The fourth studio album by My Chemical Romance is the highly anticipated follow-up to the grandiose successful spectacle of The Black Parade.
Danger Days:The True Lives of the Fabulous Killjoys is an epic, surrealist gem plucked from a futuristic world of rebels and racers. Evidentially another concept album has been created.
My Chemical Romance has become increasingly electronic, with high speed dance tracks like ‘Planetary (Go!)’ and its sirens. Thankfully the former emo heroes retain their punk snarl and shout. MCR master this genre skilfully though not an obvious direction for this notorious force of emo pop.
The change in direction fits seamlessly with the concept of the album. MCR play their alter egos who, in the desert of California, fight against the corporation. From the video to the first single off the album ‘Na Na Na (Na Na Na Na Na Na Na Na Na)’ the scene is set complete with comical camp costumes.
Regardless of the post-apocalyptic concept Danger Days is a high powered punk pop masterpiece. From the introductory tracks of ‘Look Alive Sunshine’ and ‘Na Na Na’ to the more melodic ‘S/C/A/R/E/C/R/O/W’ to the profound animated sound bites of ‘Party Posion’ in lines like “’cause all the good times, / They give you cancer” making you want to take to the dancefloor with fluorescent abandon.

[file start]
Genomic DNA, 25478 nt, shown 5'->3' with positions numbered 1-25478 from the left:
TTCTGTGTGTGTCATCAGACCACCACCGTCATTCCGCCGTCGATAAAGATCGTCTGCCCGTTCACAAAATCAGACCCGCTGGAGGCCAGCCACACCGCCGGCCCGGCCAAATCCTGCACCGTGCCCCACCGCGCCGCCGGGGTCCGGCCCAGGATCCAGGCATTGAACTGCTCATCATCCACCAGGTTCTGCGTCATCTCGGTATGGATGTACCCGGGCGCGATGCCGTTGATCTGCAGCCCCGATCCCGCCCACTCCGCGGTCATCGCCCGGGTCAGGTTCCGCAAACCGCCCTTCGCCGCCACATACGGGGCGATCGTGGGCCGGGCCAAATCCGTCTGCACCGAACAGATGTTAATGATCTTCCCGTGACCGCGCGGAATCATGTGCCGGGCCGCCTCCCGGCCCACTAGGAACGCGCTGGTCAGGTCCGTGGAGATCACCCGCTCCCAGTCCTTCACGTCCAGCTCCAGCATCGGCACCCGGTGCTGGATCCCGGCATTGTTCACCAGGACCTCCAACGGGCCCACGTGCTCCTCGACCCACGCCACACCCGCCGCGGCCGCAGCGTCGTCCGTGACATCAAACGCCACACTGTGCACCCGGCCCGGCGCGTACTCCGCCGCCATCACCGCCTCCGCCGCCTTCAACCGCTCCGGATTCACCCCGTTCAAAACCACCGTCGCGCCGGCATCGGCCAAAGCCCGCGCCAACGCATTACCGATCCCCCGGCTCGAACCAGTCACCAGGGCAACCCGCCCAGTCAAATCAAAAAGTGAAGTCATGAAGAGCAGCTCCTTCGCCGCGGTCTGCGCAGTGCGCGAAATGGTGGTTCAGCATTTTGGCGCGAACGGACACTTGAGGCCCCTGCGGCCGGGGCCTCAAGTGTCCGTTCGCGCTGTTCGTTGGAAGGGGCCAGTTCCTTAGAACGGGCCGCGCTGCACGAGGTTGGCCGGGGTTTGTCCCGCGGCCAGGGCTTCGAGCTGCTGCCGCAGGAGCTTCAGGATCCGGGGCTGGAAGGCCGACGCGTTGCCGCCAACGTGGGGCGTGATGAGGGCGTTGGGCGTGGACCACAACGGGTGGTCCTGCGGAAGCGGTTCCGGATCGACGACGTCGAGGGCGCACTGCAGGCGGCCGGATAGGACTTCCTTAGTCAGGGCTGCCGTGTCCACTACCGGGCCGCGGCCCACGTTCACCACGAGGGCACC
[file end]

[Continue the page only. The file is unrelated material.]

MCR retain the punk sensibilities throughout this satirical reflection of modern society and corporation control in ‘Bulletproof Heart’ lyrics such as “I’m who I’ve gotta be, / These pigs are after me, after you”. Although it’s obvious that Danger Days is more autobiographical and personal as Gerard Way expresses in ‘SING’ “I’m not the singer you wanted but a dancer”.
Emo rears its majestic, tear stained face in ‘The Only Hope For Me Is You’ as Way comes in with “Remember me” to the pleading “Can I be the only hope for you, / Because you’re the only hope for me”. Though, this song retains its punk political sentiments as it says “Think of the guns they sell”. The layers of this album scale genres while inspired by the pop culture of the past and set in the future the album feels nothing but of-the-minute.
The finale ‘Vampire Money’, where the undead pursue our anti-heroes and the narrative goes into the Star Spangled Banner, reminiscent of the heydays of Hendrix. Its deterioration into angry distorted white noise is a welcomed closing as the song, comes in with a final fight or flight.
Also posted on InQuire Live.